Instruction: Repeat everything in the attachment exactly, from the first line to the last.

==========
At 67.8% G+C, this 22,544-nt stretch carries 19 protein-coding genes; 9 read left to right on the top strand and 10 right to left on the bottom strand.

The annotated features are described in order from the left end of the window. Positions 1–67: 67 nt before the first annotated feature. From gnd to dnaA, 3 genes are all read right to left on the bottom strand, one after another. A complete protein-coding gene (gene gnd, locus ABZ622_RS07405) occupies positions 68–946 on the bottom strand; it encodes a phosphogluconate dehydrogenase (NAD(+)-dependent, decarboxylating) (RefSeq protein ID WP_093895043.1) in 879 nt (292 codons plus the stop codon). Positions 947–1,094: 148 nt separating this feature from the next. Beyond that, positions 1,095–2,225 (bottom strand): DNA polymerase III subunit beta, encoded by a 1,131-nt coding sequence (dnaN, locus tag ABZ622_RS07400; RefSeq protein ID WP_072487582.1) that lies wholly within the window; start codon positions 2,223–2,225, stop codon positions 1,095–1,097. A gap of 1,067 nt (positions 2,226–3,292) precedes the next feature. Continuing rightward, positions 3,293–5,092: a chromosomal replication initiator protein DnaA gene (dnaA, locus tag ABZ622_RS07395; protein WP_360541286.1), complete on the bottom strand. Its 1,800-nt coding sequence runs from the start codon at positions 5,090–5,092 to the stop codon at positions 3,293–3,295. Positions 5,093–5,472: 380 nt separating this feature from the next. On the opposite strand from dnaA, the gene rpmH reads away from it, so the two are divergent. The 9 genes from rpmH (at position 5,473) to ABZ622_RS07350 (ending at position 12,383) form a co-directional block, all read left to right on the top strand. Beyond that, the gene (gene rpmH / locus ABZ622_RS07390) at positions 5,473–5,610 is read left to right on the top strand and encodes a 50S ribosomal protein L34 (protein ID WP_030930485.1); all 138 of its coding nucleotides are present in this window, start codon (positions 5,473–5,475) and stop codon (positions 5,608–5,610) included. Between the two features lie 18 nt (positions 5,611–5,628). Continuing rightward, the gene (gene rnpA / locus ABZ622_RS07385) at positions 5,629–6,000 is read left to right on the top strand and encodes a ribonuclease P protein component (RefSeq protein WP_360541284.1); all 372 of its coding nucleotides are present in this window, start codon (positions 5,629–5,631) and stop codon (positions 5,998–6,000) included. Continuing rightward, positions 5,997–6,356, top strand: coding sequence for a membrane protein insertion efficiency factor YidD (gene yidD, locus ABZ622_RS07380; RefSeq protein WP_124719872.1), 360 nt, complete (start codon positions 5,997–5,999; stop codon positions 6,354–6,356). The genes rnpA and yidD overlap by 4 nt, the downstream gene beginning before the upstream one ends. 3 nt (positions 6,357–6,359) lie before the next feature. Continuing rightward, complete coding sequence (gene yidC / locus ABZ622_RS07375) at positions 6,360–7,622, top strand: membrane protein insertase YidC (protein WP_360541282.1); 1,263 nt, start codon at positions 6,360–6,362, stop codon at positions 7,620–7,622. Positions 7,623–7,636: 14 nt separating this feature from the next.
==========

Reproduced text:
At 67.8% G+C, this 22,544-nt stretch carries 19 protein-coding genes; 9 read left to right on the top strand and 10 right to left on the bottom strand.

The annotated features are described in order from the left end of the window. Positions 1–67: 67 nt before the first annotated feature. From gnd to dnaA, 3 genes are all read right to left on the bottom strand, one after another. A complete protein-coding gene (gene gnd, locus ABZ622_RS07405) occupies positions 68–946 on the bottom strand; it encodes a phosphogluconate dehydrogenase (NAD(+)-dependent, decarboxylating) (RefSeq protein ID WP_093895043.1) in 879 nt (292 codons plus the stop codon). Positions 947–1,094: 148 nt separating this feature from the next. Beyond that, positions 1,095–2,225 (bottom strand): DNA polymerase III subunit beta, encoded by a 1,131-nt coding sequence (dnaN, locus tag ABZ622_RS07400; RefSeq protein ID WP_072487582.1) that lies wholly within the window; start codon positions 2,223–2,225, stop codon positions 1,095–1,097. A gap of 1,067 nt (positions 2,226–3,292) precedes the next feature. Continuing rightward, positions 3,293–5,092: a chromosomal replication initiator protein DnaA gene (dnaA, locus tag ABZ622_RS07395; protein WP_360541286.1), complete on the bottom strand. Its 1,800-nt coding sequence runs from the start codon at positions 5,090–5,092 to the stop codon at positions 3,293–3,295. Positions 5,093–5,472: 380 nt separating this feature from the next. On the opposite strand from dnaA, the gene rpmH reads away from it, so the two are divergent. The 9 genes from rpmH (at position 5,473) to ABZ622_RS07350 (ending at position 12,383) form a co-directional block, all read left to right on the top strand. Beyond that, the gene (gene rpmH / locus ABZ622_RS07390) at positions 5,473–5,610 is read left to right on the top strand and encodes a 50S ribosomal protein L34 (protein ID WP_030930485.1); all 138 of its coding nucleotides are present in this window, start codon (positions 5,473–5,475) and stop codon (positions 5,608–5,610) included. Between the two features lie 18 nt (positions 5,611–5,628). Continuing rightward, the gene (gene rnpA / locus ABZ622_RS07385) at positions 5,629–6,000 is read left to right on the top strand and encodes a ribonuclease P protein component (RefSeq protein WP_360541284.1); all 372 of its coding nucleotides are present in this window, start codon (positions 5,629–5,631) and stop codon (positions 5,998–6,000) included. Continuing rightward, positions 5,997–6,356, top strand: coding sequence for a membrane protein insertion efficiency factor YidD (gene yidD, locus ABZ622_RS07380; RefSeq protein WP_124719872.1), 360 nt, complete (start codon positions 5,997–5,999; stop codon positions 6,354–6,356). The genes rnpA and yidD overlap by 4 nt, the downstream gene beginning before the upstream one ends. 3 nt (positions 6,357–6,359) lie before the next feature. Continuing rightward, complete coding sequence (gene yidC / locus ABZ622_RS07375) at positions 6,360–7,622, top strand: membrane protein insertase YidC (protein WP_360541282.1); 1,263 nt, start codon at positions 6,360–6,362, stop codon at positions 7,620–7,622. Positions 7,623–7,636: 14 nt separating this feature from the next.